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Inventories Add to Third-Quarter GDP Estimates

Third-quarter gross domestic product (GDP) advanced ahead of initial estimates, the ""Bureau of Economic Analysis"":http://bea.gov/ (BEA) reported Thursday.

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For the ""second of its three quarterly GDP reports"":http://bea.gov/newsreleases/national/gdp/gdpnewsrelease.htm, BEA put economic growth at an annual rate of 3.6 percent in the third quarter, well ahead of the 2.8 percent growth projected in the preliminary report ""released early November"":https://themreport.com/articles/first-estimate-of-third-quarter-gdp-growth-beats-expectations-2013-11-07. Economists polled by ""_Bloomberg_"":http://www.bloomberg.com/markets/economic-calendar/ expected an average 3.1 percent revision.

The third and final estimate is scheduled for release December 20.

According to BEA, the revision reflects an increase in private inventory investment, which was far greater than previously estimated. Private businesses increased inventories by $116.5 billion in Q3 (compared to the original estimate of $86 billion), adding 1.68 percentage points to the change in real GDP, the bureau reported.

Real final sales of domestic product (GDP minus the change in private inventories) increased 1.9 percent, falling short of a 2.1 percent increase in the second quarter.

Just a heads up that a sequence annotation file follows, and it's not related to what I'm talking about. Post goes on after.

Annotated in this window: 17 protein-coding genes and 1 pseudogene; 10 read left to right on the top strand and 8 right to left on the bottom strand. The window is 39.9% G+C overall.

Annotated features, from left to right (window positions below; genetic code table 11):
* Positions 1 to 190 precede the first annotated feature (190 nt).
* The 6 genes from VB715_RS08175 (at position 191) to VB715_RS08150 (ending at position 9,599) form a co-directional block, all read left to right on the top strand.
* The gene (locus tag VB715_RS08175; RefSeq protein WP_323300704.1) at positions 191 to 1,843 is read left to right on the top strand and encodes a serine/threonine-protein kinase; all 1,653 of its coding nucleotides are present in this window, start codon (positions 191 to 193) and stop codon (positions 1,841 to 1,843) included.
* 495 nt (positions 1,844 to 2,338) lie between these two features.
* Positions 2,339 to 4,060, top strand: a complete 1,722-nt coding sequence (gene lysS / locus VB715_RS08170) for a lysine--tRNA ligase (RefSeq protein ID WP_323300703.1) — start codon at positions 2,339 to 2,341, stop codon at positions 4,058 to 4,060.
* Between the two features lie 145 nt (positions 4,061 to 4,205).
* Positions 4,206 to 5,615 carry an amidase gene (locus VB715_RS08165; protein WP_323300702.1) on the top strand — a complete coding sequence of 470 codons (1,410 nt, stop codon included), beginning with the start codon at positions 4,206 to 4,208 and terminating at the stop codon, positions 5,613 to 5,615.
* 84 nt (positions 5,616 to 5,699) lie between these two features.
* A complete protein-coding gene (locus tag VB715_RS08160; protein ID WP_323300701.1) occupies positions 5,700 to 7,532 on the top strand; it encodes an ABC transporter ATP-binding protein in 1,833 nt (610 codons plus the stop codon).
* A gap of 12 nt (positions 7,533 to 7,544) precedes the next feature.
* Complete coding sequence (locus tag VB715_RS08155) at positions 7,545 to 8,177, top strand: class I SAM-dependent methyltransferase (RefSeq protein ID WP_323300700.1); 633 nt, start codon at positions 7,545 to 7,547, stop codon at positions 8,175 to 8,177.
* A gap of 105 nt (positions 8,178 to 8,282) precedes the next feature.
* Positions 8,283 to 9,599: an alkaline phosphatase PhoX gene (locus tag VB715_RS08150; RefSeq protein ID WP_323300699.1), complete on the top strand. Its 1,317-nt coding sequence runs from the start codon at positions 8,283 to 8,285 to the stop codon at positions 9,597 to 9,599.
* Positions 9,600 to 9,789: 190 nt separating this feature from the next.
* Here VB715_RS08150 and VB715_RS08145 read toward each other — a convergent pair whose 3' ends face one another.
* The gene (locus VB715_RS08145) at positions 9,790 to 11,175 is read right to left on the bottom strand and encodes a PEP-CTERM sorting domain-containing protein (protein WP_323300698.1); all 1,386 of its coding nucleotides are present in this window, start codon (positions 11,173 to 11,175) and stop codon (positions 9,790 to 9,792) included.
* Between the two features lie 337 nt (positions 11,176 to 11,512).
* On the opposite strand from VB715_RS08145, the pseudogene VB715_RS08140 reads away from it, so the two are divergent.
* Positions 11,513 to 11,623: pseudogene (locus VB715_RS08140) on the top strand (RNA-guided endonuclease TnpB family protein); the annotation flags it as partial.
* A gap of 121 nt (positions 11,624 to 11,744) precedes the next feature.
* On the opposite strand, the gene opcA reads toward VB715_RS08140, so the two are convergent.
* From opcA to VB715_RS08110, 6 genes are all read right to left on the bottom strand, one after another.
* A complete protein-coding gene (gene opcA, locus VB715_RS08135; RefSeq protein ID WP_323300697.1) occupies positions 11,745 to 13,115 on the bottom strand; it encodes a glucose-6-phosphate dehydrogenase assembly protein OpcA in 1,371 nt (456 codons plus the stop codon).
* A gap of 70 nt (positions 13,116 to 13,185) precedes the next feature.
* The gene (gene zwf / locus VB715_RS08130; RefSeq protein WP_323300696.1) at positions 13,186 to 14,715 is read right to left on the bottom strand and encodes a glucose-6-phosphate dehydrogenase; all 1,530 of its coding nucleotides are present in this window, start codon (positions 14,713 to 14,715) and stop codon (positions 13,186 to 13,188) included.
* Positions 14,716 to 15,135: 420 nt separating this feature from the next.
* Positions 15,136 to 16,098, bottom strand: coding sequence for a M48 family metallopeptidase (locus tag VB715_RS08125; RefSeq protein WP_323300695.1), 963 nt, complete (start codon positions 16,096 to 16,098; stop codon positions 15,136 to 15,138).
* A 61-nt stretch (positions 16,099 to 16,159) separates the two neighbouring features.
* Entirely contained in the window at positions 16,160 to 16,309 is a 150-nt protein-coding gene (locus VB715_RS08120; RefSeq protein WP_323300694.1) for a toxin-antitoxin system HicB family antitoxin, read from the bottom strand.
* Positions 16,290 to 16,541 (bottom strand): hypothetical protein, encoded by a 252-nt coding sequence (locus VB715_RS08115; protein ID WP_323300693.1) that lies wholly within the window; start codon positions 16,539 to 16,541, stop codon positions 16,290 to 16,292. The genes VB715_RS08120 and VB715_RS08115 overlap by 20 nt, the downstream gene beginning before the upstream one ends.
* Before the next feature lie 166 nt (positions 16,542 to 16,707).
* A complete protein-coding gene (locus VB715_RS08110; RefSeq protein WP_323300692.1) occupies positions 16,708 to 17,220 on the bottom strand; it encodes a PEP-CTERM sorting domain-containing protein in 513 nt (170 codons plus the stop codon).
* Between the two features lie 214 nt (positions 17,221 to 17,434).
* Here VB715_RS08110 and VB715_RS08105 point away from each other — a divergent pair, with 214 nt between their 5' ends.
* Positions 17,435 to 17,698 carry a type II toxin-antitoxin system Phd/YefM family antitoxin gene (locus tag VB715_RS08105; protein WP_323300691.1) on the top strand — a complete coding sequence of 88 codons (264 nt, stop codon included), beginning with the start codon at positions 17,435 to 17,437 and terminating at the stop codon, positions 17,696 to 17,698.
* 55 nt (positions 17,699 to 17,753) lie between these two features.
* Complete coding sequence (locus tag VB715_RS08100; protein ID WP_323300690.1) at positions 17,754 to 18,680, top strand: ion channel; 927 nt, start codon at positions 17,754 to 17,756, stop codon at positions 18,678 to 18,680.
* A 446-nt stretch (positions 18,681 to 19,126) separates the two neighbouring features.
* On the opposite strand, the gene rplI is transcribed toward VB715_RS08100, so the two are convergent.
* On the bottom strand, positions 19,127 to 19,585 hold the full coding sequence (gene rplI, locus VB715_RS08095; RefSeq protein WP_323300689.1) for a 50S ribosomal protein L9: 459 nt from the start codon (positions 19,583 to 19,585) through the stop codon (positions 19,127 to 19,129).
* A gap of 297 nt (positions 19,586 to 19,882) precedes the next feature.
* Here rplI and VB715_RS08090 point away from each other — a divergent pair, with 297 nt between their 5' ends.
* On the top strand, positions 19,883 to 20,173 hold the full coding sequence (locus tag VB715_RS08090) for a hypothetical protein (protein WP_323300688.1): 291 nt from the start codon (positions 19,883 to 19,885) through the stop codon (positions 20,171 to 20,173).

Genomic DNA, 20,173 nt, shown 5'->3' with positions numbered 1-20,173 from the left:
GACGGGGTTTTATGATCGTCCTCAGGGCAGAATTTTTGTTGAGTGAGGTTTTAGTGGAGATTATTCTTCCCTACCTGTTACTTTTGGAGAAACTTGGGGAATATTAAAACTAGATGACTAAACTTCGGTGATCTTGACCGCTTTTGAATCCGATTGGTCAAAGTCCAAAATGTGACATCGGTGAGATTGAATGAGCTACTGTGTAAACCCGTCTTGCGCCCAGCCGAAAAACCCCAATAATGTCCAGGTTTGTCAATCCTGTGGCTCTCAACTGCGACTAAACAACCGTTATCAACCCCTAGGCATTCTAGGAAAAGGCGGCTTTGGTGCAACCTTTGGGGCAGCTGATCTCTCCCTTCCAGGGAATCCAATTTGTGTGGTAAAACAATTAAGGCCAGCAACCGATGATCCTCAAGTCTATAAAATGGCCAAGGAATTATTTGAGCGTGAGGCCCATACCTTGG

Other factors in last quarter's growth included personal consumption expenditures (PCE), exports, both nonresidential and residential fixed investment, and state and local government spending. Those gains were partly offset by a negative contribution from federal government spending and an increase in imports.

Personal consumption growth was 1.4 percent in the third quarter compared to a 1.8 percent increase in the second (and a 1.5 percent estimated increase in the first third-quarter release). Durable goods increased 7.7 percent (down from 7.8 percent in the first estimate), nondurable goods increased 2.4 percent (compared to 2.7 percent in the first release), and services were unchanged (shifting from a 0.1 percent tick up in the first report).

The GDP revisions were accompanied by a preliminary estimate of corporate profits in Q3; BEA estimates profits from current production increased $38.3 billion in Q3 compared to a $66.8 billion rise in Q2, while taxes on corporate income decreased $4.8 billion compared to a $10.0 billion increase the previous quarter.

Dividends fell $179.7 billion in the third quarter, reflecting Fannie Mae's large contributions to the government in the second quarter, BEA reported.

By industry, domestic profits at financial corporations increased $8.6 billion in the third quarter, a little more than a third of the increase recorded in the second. Domestic profits at nonfinancial corporations increased $13.0 billion compared to the second quarter's $37.8 billion.

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